Pitchfork.com: An Oral History of R.E.M.’s Out Of Time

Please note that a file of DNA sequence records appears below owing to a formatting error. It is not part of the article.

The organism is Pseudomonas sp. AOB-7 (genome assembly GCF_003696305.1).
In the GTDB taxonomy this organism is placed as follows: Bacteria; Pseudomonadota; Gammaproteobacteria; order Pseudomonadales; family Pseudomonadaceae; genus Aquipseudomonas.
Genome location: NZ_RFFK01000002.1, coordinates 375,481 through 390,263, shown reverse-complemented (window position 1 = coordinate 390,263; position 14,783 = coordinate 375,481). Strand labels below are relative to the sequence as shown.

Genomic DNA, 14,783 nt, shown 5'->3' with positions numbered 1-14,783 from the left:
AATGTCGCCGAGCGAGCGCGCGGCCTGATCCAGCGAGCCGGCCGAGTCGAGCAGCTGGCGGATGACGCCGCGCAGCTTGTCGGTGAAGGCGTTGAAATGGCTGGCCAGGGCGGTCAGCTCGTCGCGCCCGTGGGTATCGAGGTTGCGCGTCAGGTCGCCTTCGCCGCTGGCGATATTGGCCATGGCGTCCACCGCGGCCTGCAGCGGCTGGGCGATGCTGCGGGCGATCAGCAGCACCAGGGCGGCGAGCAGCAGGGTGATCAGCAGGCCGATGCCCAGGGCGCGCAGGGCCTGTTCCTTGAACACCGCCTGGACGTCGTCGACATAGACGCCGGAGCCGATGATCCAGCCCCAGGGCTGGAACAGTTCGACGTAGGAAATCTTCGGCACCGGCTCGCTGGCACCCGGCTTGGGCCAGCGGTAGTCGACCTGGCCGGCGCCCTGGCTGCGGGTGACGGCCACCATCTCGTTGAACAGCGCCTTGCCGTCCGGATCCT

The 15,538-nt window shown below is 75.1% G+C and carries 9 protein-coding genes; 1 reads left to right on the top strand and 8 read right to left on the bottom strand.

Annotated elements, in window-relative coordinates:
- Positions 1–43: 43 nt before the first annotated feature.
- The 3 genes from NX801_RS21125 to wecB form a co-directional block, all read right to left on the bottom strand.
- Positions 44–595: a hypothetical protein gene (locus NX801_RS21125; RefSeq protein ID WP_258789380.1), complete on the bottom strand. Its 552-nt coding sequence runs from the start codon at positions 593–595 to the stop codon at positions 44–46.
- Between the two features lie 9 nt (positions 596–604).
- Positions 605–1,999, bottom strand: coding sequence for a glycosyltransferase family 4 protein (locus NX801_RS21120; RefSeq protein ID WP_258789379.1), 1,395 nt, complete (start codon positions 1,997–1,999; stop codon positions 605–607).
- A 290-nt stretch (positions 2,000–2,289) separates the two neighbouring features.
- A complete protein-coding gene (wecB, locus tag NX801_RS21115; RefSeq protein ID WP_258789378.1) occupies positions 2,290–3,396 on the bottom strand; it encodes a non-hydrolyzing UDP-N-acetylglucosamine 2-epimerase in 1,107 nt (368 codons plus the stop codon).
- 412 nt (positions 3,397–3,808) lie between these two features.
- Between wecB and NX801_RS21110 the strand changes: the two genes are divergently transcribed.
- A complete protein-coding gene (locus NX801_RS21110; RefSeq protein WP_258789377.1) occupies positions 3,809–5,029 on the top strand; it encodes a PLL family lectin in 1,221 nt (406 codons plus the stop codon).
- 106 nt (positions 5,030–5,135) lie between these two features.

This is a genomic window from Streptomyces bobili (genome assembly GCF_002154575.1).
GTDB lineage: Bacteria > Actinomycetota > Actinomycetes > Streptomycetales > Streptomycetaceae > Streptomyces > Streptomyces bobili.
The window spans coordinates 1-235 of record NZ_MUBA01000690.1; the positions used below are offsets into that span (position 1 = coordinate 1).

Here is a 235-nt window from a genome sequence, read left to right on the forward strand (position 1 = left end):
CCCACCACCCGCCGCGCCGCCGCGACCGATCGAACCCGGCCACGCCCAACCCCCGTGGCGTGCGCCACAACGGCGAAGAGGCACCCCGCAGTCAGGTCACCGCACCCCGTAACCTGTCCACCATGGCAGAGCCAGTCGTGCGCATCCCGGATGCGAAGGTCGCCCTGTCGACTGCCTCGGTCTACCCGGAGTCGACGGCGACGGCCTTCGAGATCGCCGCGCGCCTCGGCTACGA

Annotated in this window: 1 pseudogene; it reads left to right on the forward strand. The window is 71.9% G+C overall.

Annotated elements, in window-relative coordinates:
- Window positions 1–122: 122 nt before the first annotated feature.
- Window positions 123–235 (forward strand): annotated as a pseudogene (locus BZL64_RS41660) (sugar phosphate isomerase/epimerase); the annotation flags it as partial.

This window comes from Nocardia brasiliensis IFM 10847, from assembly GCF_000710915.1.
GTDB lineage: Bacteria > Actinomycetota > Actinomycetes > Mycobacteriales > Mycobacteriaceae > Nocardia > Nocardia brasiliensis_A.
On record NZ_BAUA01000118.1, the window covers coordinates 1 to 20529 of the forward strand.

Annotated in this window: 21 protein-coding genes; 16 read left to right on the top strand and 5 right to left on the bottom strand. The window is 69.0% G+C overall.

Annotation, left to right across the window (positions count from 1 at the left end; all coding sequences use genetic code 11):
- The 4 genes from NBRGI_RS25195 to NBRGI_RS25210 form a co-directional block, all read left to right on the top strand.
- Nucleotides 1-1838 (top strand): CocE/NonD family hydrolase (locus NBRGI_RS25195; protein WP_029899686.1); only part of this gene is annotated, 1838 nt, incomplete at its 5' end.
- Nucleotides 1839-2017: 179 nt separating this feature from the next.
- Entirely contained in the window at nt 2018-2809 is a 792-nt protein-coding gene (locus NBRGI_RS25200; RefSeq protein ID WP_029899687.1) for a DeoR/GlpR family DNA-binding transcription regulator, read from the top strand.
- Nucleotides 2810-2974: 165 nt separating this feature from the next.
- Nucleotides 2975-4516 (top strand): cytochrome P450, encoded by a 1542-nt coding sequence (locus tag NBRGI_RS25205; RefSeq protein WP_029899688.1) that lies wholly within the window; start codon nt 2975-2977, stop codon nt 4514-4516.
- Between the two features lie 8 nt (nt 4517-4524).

From Pitchfork.comR.E.M.’s 1991 LP Out of Time might not be their masterpiece, but it’s arguably their most important album for the way it broke them on mainstream radio, reaching far beyond the commercial potential displayed on 1988’s Green. Out of Time was an LP that redefined R.E.M. as both artists and icons of pop culture, one in which they took a moment to reflect on issues of the heart, mind, and soul. It reached beyond their primary role in the ‘80s as the Reagan era’s most level-headed protest rockers, delving into love in all its forms, from the one-sided (“Losing My Religion”) to the abstract (“Country Feedback”) to the absolutely pure (“Near Wild Heaven,” “Shiny Happy People”). In the last quarter century, R.E.M.’s seventh album has aged beautifully, shedding much of the fanfare surrounding it in 1991, when it seemed to some a sellout moment for the college-rock graduates then tackling their second album for major label Warner Bros.


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